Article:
Singapore PM’s brother won’t contest election

first_imgThe PAP – which has ruled unbroken since independence in 1965 currently holds all but six of parliament’s 89 seats and has never seen its vote drop below 60 percent.The only opposition party with seats in parliament – the Workers’ Party – has warned they face a potential wipe-out in the upcoming election where physical campaigning has been severely restricted by virus safeguards.Lee Hsien Yang, 62, was a senior business executive who had largely stayed out of the public eye before his father’s death in 2015 sparked a feud with his brother over their family home.”It would have been the most natural thing for me to have entered political office. But political leadership in Singapore needs to be much more than about one family or one man,” Lee Hsien Yang said in his Facebook post. Topics : “I have chosen not to stand for political office because I believe Singapore does not need another Lee,” Lee Hsien Yang said in a Facebook post on Tuesday, the deadline for candidates to register their intent to stand in the election.Lee Hsien Yang was earlier seen with members of his new Progress Singapore Party near the nomination center for a seat which his father held for 60 years until his death in 2015.PSP chief Tan Cheng Bock told media on Tuesday Lee Hsien Yang did not want voters to think the family dispute was his motivation for entering politics.Prime Minister Lee, 68, declined to comment on his brother on Tuesday and has previously said the election is not about family disputes.center_img The Singapore prime minister’s estranged brother said on Tuesday he will not contest the July 10 election as the city-state “does not need another Lee”.Lee Hsien Yang, who has been embroiled in a bitter family dispute with Prime Minister Lee Hsien Loong, last week joined the opposition to the party their father, Lee Kuan Yew, led through the city-state’s independence and rise as a nation.He has made multiple criticisms of the government in recent weeks, including its decision to hold the vote during the COVID-19 pandemic, but his emergence was seen as unlikely to challenge the People’s Action Party’s tight grip on power.last_img read more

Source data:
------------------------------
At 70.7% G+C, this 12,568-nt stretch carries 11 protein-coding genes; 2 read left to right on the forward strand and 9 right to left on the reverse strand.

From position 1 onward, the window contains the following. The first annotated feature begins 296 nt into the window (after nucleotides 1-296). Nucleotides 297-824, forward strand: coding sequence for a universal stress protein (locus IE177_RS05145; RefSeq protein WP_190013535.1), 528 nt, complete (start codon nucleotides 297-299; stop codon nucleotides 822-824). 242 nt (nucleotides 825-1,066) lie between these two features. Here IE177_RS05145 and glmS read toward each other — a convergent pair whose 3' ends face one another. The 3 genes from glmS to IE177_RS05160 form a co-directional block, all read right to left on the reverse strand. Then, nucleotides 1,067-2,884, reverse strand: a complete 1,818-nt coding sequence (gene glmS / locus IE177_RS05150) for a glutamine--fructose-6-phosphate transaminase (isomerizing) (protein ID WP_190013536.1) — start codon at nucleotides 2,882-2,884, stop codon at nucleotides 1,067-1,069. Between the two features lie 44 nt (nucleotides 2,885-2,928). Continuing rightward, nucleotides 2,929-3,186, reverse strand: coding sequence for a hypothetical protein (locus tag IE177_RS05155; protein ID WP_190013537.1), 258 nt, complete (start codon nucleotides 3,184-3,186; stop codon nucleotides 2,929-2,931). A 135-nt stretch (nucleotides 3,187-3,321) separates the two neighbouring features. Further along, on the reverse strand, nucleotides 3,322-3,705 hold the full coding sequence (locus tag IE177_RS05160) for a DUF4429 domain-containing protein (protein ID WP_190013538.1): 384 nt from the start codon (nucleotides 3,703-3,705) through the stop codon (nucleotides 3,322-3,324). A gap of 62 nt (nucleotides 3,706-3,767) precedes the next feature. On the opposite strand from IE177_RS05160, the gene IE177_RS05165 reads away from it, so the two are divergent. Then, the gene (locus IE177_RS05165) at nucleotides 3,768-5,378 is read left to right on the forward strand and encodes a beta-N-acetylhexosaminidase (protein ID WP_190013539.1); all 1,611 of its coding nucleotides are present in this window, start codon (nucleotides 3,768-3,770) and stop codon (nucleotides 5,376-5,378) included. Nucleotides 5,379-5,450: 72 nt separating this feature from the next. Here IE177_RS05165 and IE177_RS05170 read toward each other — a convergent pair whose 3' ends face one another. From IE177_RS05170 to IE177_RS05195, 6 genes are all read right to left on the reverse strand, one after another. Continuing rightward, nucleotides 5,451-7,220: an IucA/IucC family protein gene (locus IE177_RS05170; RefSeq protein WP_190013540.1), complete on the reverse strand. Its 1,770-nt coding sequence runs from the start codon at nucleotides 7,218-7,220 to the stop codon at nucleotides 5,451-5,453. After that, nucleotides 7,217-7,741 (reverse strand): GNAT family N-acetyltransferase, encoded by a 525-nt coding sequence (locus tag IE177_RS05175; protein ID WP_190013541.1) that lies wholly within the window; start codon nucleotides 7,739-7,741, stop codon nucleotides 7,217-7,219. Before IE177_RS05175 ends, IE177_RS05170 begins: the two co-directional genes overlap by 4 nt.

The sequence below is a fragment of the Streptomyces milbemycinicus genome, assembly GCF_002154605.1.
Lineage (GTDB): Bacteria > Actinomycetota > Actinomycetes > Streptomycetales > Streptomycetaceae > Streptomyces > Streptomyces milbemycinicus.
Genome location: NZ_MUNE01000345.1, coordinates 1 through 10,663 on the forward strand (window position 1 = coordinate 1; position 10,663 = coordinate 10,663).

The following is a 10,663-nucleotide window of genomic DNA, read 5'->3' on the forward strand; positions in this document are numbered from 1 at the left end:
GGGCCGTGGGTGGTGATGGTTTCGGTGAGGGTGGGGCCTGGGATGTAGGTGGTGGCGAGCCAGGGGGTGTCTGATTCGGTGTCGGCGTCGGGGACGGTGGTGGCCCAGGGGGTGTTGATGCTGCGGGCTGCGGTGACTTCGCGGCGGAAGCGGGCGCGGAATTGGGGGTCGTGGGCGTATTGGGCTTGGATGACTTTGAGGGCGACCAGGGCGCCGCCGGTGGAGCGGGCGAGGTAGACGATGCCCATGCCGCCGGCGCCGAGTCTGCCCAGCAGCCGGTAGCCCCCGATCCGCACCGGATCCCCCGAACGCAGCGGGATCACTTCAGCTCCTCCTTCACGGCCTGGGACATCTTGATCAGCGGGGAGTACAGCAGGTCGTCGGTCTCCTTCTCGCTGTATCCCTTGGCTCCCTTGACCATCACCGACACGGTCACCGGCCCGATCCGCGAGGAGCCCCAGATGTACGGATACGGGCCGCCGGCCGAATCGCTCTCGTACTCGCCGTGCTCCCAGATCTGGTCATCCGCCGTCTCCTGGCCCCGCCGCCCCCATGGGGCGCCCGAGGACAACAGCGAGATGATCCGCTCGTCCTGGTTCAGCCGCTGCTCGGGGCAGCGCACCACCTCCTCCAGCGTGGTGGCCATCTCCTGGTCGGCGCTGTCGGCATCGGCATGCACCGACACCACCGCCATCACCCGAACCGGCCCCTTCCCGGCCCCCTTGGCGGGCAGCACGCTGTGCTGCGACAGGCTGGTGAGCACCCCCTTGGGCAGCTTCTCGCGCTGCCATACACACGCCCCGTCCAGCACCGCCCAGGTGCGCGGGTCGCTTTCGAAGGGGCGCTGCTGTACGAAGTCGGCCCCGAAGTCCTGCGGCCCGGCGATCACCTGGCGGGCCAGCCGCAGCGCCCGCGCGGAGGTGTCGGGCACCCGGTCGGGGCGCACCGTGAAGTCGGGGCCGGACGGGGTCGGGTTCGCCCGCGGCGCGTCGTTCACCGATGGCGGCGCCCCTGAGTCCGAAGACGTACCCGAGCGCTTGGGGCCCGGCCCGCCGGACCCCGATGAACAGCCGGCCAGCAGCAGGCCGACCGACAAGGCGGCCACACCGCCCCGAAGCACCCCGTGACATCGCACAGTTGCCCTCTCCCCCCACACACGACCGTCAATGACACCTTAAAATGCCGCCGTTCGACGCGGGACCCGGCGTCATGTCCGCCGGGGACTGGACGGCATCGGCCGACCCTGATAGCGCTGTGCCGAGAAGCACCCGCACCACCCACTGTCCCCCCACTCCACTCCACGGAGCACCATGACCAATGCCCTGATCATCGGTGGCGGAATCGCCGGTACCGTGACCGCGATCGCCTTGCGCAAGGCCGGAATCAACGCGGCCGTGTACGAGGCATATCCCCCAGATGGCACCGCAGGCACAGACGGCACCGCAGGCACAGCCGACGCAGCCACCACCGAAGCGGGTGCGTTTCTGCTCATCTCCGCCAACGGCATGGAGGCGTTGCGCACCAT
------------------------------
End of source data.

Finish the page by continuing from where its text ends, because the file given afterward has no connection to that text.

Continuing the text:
"Singapore PM’s brother won’t contest election"

The development of a master plan for a twin community on the cards